Zim, South Korea deepen economic ties

Zimbabwe and South Korea plan to deepen economic cooperation after the signing of a Memorandum of Understanding (MoU) that seeks boost trade between the two countries.
The MoU, which was signed between Zimbabweʼs premier trade promotion body, ZimTrade, and the Korea
Trade Investment Promotion Agency (Kotra), seeks to enhance mutual cooperation and collaboration in capacity building, export development and investment.
South Koreaʼs Trade, Industry and Energy Minister Dukgeun Ahn yesterday met with Foreign Affairs and International Trade Minister, Ambassador Frederick Shava, before the signing of the MoU.
He said his country would strive to align its cooperation agenda with Zimbabweʼs Vision 2030.
“The Korean industry has shown strong interest in developing a strong partnership with Zimbabwe,” said Mr Ahn.
“Our industry sector will work with you to strengthen your industry ecosystem and the supply chain and the industry development.”
Mr Ahn said South Koreaʼs experience of liberation from illegal occupation and a devastating internal war was similar to Zimbabweʼs experiences and as such, Korean businesses understood the local business situation fully well and were keen to share ways they had adopted to overcome.
“Our industry sector understands what it takes to develop from the very beginning stage of industrialisation to become an upper middle level income country as envisioned in Vision 2030,” said Minister Ahn.
Zimbabwe, said Mr Ahn, was the first African country he had visited as the Asian country sought to increase its presence on the continent.
Mr Ahn praised Zimbabweʼs support for South Koreaʼs bid to host the 2030 World Expo in Busan, and their vision to transform the world.
On his part, Ambassador Shava acknowledged the existence of diplomatic relations between Zimbabwe and South Korea dating back to 1994, which were cemented by excellent technical, economic cooperation and bilateral relations.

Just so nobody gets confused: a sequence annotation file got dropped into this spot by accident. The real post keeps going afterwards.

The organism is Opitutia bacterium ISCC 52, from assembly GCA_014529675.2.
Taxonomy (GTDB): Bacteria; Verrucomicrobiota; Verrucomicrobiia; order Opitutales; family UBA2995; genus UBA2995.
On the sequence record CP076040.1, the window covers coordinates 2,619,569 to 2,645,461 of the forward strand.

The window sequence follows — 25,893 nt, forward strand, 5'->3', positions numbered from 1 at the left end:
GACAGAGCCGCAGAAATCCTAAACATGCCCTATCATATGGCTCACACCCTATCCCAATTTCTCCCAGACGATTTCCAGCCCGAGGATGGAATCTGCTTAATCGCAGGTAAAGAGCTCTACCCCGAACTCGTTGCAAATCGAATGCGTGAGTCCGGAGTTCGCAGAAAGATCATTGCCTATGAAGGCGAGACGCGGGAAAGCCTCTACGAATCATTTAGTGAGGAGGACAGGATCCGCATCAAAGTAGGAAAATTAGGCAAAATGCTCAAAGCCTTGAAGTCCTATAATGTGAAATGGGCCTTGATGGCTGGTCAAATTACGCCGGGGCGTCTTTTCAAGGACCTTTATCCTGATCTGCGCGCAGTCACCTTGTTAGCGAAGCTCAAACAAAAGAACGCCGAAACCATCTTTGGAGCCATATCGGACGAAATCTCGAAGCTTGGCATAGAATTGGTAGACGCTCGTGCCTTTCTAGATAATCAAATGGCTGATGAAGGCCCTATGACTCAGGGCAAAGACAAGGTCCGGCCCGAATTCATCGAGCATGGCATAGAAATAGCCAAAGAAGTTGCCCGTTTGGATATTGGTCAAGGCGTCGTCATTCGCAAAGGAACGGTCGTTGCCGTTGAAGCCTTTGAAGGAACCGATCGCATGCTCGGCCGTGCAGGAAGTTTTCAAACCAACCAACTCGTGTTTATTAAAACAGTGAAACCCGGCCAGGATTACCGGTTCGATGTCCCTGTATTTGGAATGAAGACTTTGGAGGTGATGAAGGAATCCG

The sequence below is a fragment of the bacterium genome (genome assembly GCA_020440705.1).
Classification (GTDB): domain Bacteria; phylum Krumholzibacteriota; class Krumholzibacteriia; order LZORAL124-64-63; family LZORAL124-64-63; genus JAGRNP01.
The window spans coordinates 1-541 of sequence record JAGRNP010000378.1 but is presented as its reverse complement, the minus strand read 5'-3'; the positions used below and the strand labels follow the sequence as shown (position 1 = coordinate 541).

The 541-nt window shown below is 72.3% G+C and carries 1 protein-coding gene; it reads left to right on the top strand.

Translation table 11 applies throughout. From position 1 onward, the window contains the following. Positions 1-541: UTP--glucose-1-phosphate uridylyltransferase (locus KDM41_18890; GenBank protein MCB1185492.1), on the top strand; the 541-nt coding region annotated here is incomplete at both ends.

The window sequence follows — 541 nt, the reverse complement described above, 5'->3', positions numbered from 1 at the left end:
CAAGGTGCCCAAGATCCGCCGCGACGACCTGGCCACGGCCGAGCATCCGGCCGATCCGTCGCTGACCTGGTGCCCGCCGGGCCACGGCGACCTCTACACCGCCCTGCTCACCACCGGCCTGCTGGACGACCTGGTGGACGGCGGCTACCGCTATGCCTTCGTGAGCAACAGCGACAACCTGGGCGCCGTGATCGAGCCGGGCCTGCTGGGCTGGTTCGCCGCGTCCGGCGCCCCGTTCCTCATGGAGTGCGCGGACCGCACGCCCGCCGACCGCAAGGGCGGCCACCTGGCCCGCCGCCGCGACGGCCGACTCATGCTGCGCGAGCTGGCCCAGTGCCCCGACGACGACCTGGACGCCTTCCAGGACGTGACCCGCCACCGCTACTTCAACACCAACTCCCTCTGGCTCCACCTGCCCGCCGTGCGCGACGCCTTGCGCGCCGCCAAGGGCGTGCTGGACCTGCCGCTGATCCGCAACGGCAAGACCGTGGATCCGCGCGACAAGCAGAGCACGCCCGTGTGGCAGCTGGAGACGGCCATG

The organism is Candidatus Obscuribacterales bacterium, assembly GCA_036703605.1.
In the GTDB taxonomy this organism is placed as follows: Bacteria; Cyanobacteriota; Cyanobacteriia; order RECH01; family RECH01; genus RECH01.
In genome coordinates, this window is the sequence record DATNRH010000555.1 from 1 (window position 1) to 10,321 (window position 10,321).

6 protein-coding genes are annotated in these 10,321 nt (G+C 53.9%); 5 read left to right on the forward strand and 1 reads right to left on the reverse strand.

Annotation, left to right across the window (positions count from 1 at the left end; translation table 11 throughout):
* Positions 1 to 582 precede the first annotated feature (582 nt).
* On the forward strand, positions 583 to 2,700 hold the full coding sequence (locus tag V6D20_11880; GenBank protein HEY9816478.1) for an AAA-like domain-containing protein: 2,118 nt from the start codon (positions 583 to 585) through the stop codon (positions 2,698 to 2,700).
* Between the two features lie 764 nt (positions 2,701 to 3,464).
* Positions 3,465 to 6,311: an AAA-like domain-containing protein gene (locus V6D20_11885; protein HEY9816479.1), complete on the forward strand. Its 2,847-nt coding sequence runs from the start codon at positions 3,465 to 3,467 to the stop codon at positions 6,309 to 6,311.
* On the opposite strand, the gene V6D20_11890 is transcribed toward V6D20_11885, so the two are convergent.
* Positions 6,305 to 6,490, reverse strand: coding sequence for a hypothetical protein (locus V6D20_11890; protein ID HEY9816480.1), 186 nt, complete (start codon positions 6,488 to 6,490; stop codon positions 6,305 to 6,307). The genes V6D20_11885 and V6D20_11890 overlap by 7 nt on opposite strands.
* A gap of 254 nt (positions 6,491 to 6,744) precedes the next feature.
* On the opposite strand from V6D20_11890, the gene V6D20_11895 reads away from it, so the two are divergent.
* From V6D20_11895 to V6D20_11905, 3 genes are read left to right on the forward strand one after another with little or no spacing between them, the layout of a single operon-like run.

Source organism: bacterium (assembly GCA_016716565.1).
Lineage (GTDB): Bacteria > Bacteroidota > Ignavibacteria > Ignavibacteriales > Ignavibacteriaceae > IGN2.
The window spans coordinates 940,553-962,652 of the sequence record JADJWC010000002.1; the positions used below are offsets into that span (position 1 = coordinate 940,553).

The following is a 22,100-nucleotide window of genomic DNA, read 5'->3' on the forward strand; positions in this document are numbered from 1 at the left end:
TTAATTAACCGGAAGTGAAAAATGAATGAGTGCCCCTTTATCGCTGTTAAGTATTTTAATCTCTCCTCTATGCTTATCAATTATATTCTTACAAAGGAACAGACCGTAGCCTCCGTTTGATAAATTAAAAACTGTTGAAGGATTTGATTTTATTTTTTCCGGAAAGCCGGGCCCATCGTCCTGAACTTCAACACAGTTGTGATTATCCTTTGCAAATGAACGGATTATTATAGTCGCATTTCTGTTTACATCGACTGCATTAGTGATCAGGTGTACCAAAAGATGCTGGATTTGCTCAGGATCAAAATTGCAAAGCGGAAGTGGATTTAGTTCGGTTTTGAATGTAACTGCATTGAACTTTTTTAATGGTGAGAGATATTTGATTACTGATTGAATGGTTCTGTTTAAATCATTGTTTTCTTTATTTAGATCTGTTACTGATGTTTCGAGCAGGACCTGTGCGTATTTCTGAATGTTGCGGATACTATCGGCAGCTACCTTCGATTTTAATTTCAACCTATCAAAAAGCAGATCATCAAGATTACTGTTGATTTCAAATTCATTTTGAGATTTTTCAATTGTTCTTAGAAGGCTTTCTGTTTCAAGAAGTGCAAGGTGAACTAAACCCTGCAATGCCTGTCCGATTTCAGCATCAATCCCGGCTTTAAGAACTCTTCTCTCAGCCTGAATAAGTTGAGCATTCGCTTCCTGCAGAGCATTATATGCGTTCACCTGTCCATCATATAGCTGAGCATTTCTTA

“I wish to highlight that Zimbabwe is on a drive to promote trade and investment opportunities,” he said.
“In that regard, I urge industry from the Republic of Korea to tap into the opportunities that exist in relation to the agricultural, mining and rail sectors.
“Abundant opportunities for enhanced cooperation also exist in the tourism sector, and as such, future focus also needs to be driven towards this billion-dollar industry.”
Ambassador Shava commended the efforts made by ZimTrade and Kotra towards concluding the MoU.
The scope of the agreement, he said, sought to facilitate collaboration and cooperation on matters of common interest and to establish working arrangements necessary for the implementation of the MoU.
“It is my fervent hope that the action plan of activities of common interest such as exchange visits, capacity building, export development and promotion activities, would be jointly implemented after the signature of the MoU,” said Ambassador Shava.
“I will actively encourage ZimTrade to waste no time and do its part to hit the ground running. That way, we can ensure timely implementation and outputs delivery for the benefit of our two organisations and their membership.”
Kotra regional general director, Ms Myunghee Kim, said the South Korean industry was ready to help Zimbabwean companies increase trade with companies in the Asian country.
“This is the first step, so we will share the market information and when the Zimbabwean delegation comes to visit, then we can support the matchmaking and find the right companies for trade and investment,” she said.
South Korea, said Ms Kim, would participate in the Zimbabwe International Trade Fair (ZITF) next year with some of their companies that are interested in the local market.
Yesterday, at least four companies expressed their intention to invest in the fields of horticulture, capacity development, and renewable energy, among others, a development that will increase South Korean companiesʼ footprint in the local market.
The companies include Hyundai Motors, Hyundai Corporation, Doosan Energy and KOPIA.
ZimTrade director operations, Mr Similo Nkala, said Zimbabwe exported products worth US$10,4 million to South Korea last year, and increased cooperation was expected to increase the exports.
“These exports to Korea were mostly tobacco and works of art,” he said. “So, we are looking to make sure that we increase the export of value added products as espoused in the NDS1 (National Development Strategy 1) as well as the National Trade Policy.
“With the advanced technology that Korea has, there should be some match-making or business to business linkages between Zimbabwean enterprises and the Korean enterprises so that we can take advantage of the technology that they have to further value add our products and move up the value chain.”
ZimTrade is looking into new markets, including South Korea, and there is scope to expand exports to include horticulture products and essential oils.
A delegation of Zimbabwean companies is expected to attend the Cosmo Beauty Show at a fair in Seoul, South Korea, later this month and will showcase baobab and amarula essential oils. Said Mr Nkala: “We believe there is a great market in terms of essential oils in Korea so we hope the participating companies will be able to penetrate and also expand in that market. We also want to use Korea as a springboard to other countries that are neighbouring it.” Herald

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